Indianapolis is known for its many attributes. It is one of the events industry’s go-to cities for large-scale conferences, meetings and sporting events because of its venues and easy-to-navigate downtown. But with all due respect to Purdue University and the University of Indiana, the destination is not often associated with elite college football.
That will change early next year. Visit Indy and the 2022 CFP Indianapolis Host Committee are counting down the days to hosting the region’s first College Football Playoff National Championship. This will mark the first time the big game will be played in a Midwestern destination since the playoff format was adopted eight years ago.
While the teams won’t be set until a week before the Jan. 8 through 10 festivities, it is likely to be the first trip to Indy for many of the players and coaches accustomed to Florida’s Orange Bowl, Arizona’s Fiesta Bowl, California’s Rose Bowl and Louisiana’s Sugar Bowl.
Nevertheless, inexperience will hardly be a factor hosting the championship, says Mark Howell, chairman of the Indianapolis Host Committee. The destination that hosted the entire 2021 NCAA Men’s Basketball Tournament and annually welcomes more than 100,000 fans to the Indy 500 is ready for another challenge.
With less than 50 days to go until the CFP finale, Connect Sports spoke to Howell about planning to host the event for the first time.
How do you plan for a game without knowing the teams involved?
It’s interesting. In all our planning documents, whether it be buses, hotels, practice, facilities, food and arrangements for family members and team arrivals, every single thing we have says ‘orange’ and ‘cotton.’ We know there’s going to be a winner of the Orange Bowl and there’s going to be a winner of the Cotton Bowl. We will replace the word ‘orange’ with the name of the team that wins the game, and same for the Cotton Bowl. It doesn’t really impact us from a planning perspective since we know it’s coming from the winners of two specific games.
Indianapolis is known for hosting major events, but this is going to be the first time for this specific one. Is there anything unusual or different that goes into the College Football Playoff?
We’re very fortunate that we’ve got an NFL team here. We play the Big Ten Football Championship game here. We’ve hosted a Super Bowl before. So we do know football. We’re a football town. We do have the benefit of having historically hosted all these major championships—Final Fours and motorsports with the Indy 500 and other championships. We’ve got a really good playbook. The real challenge is making sure it’s so special that people remember it and it raises the bar for the following host cities.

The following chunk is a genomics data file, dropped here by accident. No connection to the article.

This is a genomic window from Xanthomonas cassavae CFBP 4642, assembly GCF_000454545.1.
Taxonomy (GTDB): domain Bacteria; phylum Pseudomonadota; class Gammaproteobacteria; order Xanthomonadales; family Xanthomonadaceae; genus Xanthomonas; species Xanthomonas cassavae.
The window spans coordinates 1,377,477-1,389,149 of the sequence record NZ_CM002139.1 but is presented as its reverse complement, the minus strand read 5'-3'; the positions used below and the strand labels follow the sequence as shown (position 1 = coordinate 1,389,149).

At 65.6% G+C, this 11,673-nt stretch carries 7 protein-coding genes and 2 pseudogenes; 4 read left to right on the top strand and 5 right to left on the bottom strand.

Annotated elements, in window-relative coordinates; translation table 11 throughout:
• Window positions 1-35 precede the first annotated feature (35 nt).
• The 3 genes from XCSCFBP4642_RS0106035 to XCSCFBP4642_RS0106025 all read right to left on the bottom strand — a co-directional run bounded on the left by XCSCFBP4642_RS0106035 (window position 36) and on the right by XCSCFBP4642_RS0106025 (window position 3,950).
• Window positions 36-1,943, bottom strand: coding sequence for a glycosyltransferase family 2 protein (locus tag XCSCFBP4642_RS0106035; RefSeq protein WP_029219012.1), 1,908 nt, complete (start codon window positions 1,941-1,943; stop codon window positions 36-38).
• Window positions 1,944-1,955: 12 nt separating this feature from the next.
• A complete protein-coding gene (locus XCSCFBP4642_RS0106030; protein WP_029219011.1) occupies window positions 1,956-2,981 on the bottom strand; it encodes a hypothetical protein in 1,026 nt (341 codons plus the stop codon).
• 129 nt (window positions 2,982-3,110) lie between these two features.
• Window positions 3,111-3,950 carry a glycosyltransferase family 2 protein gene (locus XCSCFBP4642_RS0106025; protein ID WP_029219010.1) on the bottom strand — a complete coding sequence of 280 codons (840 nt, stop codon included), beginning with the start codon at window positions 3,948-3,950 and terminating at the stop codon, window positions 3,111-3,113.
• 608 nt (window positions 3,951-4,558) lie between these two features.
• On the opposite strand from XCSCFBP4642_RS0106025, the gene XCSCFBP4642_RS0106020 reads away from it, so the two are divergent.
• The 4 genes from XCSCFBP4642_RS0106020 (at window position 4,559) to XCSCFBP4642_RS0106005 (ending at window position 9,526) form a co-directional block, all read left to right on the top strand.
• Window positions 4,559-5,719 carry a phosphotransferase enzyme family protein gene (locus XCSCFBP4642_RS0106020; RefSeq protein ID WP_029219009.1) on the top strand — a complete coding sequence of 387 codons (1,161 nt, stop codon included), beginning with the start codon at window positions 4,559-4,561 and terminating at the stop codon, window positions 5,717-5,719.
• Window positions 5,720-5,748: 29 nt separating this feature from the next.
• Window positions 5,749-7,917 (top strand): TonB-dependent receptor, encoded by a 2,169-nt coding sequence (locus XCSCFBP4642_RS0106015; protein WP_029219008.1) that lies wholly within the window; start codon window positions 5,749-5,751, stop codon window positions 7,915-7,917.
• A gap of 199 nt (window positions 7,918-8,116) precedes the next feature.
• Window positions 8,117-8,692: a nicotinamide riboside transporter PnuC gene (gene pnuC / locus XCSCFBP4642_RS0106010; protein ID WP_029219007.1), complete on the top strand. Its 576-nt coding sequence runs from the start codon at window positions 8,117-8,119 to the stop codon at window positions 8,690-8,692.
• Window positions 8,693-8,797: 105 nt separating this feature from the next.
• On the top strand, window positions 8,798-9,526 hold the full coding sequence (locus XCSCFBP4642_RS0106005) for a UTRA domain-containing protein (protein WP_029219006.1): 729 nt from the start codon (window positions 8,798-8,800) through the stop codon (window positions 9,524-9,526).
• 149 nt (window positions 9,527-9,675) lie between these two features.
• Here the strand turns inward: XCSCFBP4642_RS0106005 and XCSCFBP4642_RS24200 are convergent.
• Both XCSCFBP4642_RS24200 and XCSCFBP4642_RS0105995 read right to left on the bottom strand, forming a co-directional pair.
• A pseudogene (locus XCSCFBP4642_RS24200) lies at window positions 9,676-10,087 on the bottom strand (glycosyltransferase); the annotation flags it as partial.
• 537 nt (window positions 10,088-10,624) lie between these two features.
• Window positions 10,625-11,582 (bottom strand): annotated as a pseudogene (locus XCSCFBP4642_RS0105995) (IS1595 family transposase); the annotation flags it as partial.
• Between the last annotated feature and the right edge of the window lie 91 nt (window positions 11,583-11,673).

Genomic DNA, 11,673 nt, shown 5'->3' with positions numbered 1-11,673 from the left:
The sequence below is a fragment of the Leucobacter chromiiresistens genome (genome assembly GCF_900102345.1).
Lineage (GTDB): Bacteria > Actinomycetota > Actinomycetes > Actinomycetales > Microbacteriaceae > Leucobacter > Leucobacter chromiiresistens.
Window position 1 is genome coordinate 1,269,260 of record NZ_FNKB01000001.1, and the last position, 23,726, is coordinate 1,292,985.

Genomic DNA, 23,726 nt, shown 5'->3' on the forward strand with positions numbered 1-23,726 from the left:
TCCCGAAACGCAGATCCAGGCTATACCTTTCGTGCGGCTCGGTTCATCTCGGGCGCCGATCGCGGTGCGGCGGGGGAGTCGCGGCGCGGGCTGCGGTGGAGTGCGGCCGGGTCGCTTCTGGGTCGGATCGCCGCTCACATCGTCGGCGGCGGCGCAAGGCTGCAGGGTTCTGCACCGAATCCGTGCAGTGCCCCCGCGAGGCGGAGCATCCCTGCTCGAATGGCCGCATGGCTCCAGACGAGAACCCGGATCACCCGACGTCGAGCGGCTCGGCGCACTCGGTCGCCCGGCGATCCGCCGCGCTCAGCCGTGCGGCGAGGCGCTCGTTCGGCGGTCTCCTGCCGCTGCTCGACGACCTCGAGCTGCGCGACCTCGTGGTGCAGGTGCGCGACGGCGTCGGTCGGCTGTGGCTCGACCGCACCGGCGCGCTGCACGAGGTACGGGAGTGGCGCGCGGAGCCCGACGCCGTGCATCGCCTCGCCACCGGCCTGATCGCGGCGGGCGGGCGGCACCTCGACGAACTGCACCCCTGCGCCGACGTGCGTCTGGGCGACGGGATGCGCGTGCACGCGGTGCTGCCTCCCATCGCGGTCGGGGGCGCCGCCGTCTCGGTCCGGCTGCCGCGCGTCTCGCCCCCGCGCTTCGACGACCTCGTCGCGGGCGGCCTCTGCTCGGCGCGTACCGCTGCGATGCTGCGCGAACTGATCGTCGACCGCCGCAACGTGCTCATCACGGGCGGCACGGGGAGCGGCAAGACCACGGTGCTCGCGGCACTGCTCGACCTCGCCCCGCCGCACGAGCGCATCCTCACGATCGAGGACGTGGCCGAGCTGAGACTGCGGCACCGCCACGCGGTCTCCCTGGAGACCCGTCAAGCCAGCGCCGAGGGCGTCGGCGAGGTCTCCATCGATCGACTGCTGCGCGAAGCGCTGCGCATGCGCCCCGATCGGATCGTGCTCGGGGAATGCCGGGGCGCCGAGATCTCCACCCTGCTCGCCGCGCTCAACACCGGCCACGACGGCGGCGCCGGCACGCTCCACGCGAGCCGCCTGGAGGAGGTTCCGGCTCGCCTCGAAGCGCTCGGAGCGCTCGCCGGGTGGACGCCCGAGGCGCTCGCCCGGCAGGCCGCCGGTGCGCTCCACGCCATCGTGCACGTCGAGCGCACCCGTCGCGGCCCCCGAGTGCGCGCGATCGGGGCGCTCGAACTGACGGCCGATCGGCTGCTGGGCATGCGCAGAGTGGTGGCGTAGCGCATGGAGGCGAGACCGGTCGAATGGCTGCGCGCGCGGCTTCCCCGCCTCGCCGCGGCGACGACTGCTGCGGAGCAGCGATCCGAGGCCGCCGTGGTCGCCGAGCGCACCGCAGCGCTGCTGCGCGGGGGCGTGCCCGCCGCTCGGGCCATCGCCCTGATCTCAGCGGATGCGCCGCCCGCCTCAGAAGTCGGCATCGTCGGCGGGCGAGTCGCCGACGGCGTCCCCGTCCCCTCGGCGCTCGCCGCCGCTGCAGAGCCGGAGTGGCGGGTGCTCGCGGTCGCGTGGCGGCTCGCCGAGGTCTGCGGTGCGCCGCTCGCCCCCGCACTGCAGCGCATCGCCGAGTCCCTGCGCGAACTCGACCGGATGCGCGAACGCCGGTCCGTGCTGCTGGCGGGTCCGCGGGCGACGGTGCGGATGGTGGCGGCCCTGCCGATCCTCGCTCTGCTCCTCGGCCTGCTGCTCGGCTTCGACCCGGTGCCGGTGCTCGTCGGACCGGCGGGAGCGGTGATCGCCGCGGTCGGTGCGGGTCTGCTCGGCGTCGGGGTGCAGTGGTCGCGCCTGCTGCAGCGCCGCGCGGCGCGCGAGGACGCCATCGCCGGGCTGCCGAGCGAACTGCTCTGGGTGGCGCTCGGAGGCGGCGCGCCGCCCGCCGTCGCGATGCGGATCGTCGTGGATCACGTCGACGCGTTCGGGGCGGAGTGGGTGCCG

Can you share any secrets of how you are going to raise the level?
The CFP has a playbook that they run like the Taste of the Championship, the Extra Yard 5K, the AT&T Playoff Playlist Live and Media Day. We will be running all of their programming but hoping to do it in ways that are more compelling, more engaging, more entertaining and more exciting. And then we’re bringing in our own stuff. We’re turning our entire downtown into a championship campus. Every single event will be walkable to all the hotels, bars, restaurants, tailgates, concerts, pregame Dance Central, etc. When you pack 100,000 people down into a championship campus, that alone is going to be different and drive a lot of energy. And then you know what we’ve been teasing is that each night of the championship weekend, we’re planning some really spectacular illumination of events downtown. We’re referring to it as Light Up Indy.
Are you trying to win a spot in the CFP rotation continually?
Sure, every time we host a major sporting event, our goal is to earn the right to bid on the next one. We are a future host city for the NBA All-Star game. And with each of these events, we really try to demonstrate to the organizations that are responsible for putting these on that Indianapolis is the best place to host a championship. I mean, the NFL still talks about the 2012 Super Bowl that was here.
How are you handling the crowds with the pandemic still lingering?
By far the most important priority for this event is public safety, and public health is part of public safety. We are looking at capacity issues and events that are cashless and paperless. We’ll be able to do things with distancing; a lot of events are going to require masking. And with our 2,000 volunteers, we want to make sure in instances they are in close proximity that they are vaccinated.
Given this is the first time the championship is in Indy, there is a good chance it will be many attendees’ first time in the city. How do you plan for that?
We set out four primary objectives when we put our host committee together two years ago, and the first objective was to execute a phenomenal event. The second was to use this as a platform to create a long-lasting legacy impact on our city. We’re doing that through teachers and education. The third one was to show Indianapolis in the best light possible to the millions of viewers from around the world who will have their eyes on Indy for three days. The fourth was to provide an experience for all of our visitors that Indianapolis is a tremendous place to live, work and play. And so we know no matter what teams are in it, we’re going to bring tens of thousands of people to Indianapolis for their first time and we feel a huge responsibility to make sure they leave our city very excited about what’s happening here.
Photo Credit: Visit Indy